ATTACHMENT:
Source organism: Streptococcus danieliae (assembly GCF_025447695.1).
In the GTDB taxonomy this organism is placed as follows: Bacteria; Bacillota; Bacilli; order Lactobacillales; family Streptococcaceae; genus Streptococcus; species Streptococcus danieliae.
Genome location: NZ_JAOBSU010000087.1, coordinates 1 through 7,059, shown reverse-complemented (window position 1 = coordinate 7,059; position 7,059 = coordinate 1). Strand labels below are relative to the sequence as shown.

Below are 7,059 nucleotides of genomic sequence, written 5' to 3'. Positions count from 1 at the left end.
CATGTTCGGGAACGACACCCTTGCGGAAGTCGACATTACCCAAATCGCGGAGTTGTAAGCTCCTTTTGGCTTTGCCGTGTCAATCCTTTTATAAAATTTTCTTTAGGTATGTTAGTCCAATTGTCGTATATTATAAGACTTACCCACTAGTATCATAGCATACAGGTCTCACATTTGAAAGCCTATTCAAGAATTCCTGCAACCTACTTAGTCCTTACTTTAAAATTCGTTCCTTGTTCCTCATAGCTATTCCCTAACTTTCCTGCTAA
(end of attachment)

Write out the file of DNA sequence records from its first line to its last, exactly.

Source organism: Streptococcus danieliae (assembly GCF_025447695.1).
In the GTDB taxonomy this organism is placed as follows: Bacteria; Bacillota; Bacilli; order Lactobacillales; family Streptococcaceae; genus Streptococcus; species Streptococcus danieliae.
Genome location: NZ_JAOBSU010000087.1, coordinates 1 through 7,059, shown reverse-complemented (window position 1 = coordinate 7,059; position 7,059 = coordinate 1). Strand labels below are relative to the sequence as shown.

Below are 7,059 nucleotides of genomic sequence, written 5' to 3'. Positions count from 1 at the left end.
CATGTTCGGGAACGACACCCTTGCGGAAGTCGACATTACCCAAATCGCGGAGTTGTAAGCTCCTTTTGGCTTTGCCGTGTCAATCCTTTTATAAAATTTTCTTTAGGTATGTTAGTCCAATTGTCGTATATTATAAGACTTACCCACTAGTATCATAGCATACAGGTCTCACATTTGAAAGCCTATTCAAGAATTCCTGCAACCTACTTAGTCCTTACTTTAAAATTCGTTCCTTGTTCCTCATAGCTATTCCCTAACTTTCCTGCTAA